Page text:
Later in the year, we do a project that involves the students working in groups to convert chapters of public domain stories that we read in class, The Odyssey for the 9th graders, etc… from prose to comic. They go through their assigned chapter and break down the plot, settings, and characters, and then they come up with a script. I bring in BLUE LINE pages and they draw and ink their section of the story. You know what kids of every age, 6th grade through 12th grade find fascinating? NON-PHOTO BLUE pencils. Really! When it’s all said and done, we can even have them printed up.

    And that’s just the tip of the iceberg. Don’t get me started on the vocabulary that students learn from comics. Not only are they exposed to new and intelligent words and concepts, but it comes complete with panels full of visual context clues. More and more graphic novels are being used by reading teachers and reading coaches. SCHOLASTIC’s full color BONE trades, by Jeff Smith, are higher level reading that kids choose themselves. Various reading institutions are producing CLASSICS ILLUSTRATED style trades as reading texts.

    So, the next time you hear a parent or teacher telling some kid, “Now, over the break I want you to read something…but a REAL book, not a comic,” you tell them, “Hey! Comics ARE Real books!”
    Last edited by SebastianPiccione; Thursday, August 20, 2009 at 04:15 PM.
    "Living Robert Venditti's Plan B!"

    CAT. 5



  2. MattGrant Guest

    I think this is great!

    Its funny because by your last line, I was picturing the all-too-familiar image of a kid pretending to read a book, while hidden inside is a comic book.

    You'd think it wouldn't have taken so long for people to realize, okay kids LIKE TO READ COMICS, to the point where that image was a commonplace thing. If we want to get kids to read, why would we discount what they LIKE TO READ? So its nice to see that you're embracing that. And from a CAFP (rip) perspective, even better because I'm willing to bet that, these days, more adults read comics than kids, and so you're putting comics in front of people who have never read them before. To that I say woo-hoo!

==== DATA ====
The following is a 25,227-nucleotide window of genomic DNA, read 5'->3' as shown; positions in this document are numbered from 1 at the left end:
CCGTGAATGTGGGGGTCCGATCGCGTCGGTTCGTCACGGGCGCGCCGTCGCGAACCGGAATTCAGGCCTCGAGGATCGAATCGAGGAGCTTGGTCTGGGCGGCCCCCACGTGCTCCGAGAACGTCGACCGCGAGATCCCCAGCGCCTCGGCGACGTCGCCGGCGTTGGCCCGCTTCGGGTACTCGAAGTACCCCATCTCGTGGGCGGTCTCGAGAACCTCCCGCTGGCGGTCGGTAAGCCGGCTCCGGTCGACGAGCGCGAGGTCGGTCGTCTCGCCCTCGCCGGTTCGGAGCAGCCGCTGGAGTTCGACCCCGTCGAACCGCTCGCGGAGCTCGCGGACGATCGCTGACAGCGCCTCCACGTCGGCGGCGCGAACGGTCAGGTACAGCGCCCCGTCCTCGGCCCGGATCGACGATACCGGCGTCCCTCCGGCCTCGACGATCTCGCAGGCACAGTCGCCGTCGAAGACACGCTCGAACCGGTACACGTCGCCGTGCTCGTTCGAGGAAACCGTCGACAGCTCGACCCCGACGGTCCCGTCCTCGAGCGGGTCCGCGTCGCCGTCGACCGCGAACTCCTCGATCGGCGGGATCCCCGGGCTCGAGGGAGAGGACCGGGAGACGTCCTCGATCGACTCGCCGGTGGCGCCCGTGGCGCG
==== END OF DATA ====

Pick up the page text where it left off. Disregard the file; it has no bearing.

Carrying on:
3. tiggerpete Guest

    holy crap Batman! a new seb-standard? is it August already? jk, glad the comics are working for your classes, I almost got a Graphic Novel class this semester, but it was full when I got around to registering, which sucks because I probably already have the required texts.



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    HAHA! MATT! I was thinking of COMICS ARE FOR PEOPLE when I wrote this!

    Yeah, half the battle with teaching kids to read is getting them to read in the first place. I can't help them if I don't see what they are having trouble with, and comics can get some of the most stubborn kids to read. Plus, they read on a more relaxed and natural level than I'd normally see, as the comics are less threatening and stress inducing than the idea of a text book is to these kids.

    Pete, I teach middle and high school kids, but I also adjunct at one of the local colleges...man, what I wouldn't give to teach a GRAPHIC NOVEL elective...:cool:
    "Living Robert Venditti's Plan B!"

    CAT. 5



  5. tiggerpete Guest

    yeah, I keep getting it rubbed in my face that I missed out on it, I guess I finally found a real cost of procrastination probably won't get another shot at it either, since I only have a year and a half left, and I believe a class like that is either every other year or a one shot.



  6. Join Date
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    Even more reason for me to teach one, then. I'd hate to think of the gaping whole in the lives of countless fanboy college students who have yet to take a class like this!
    "Living Robert Venditti's Plan B!"

    CAT. 5



  7. tiggerpete Guest

    what college do you teach at (sometimes) I could transfer.



  8. Join Date
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    As soon as BCC lets me do the Graphic Novels class, you'll get a flyer!
    "Living Robert Venditti's Plan B!"

    CAT. 5



  9. tiggerpete Guest

    could you maybe offer it online? I would probably do the reading, and participate in discussion (unless I were to be distracted by pfb)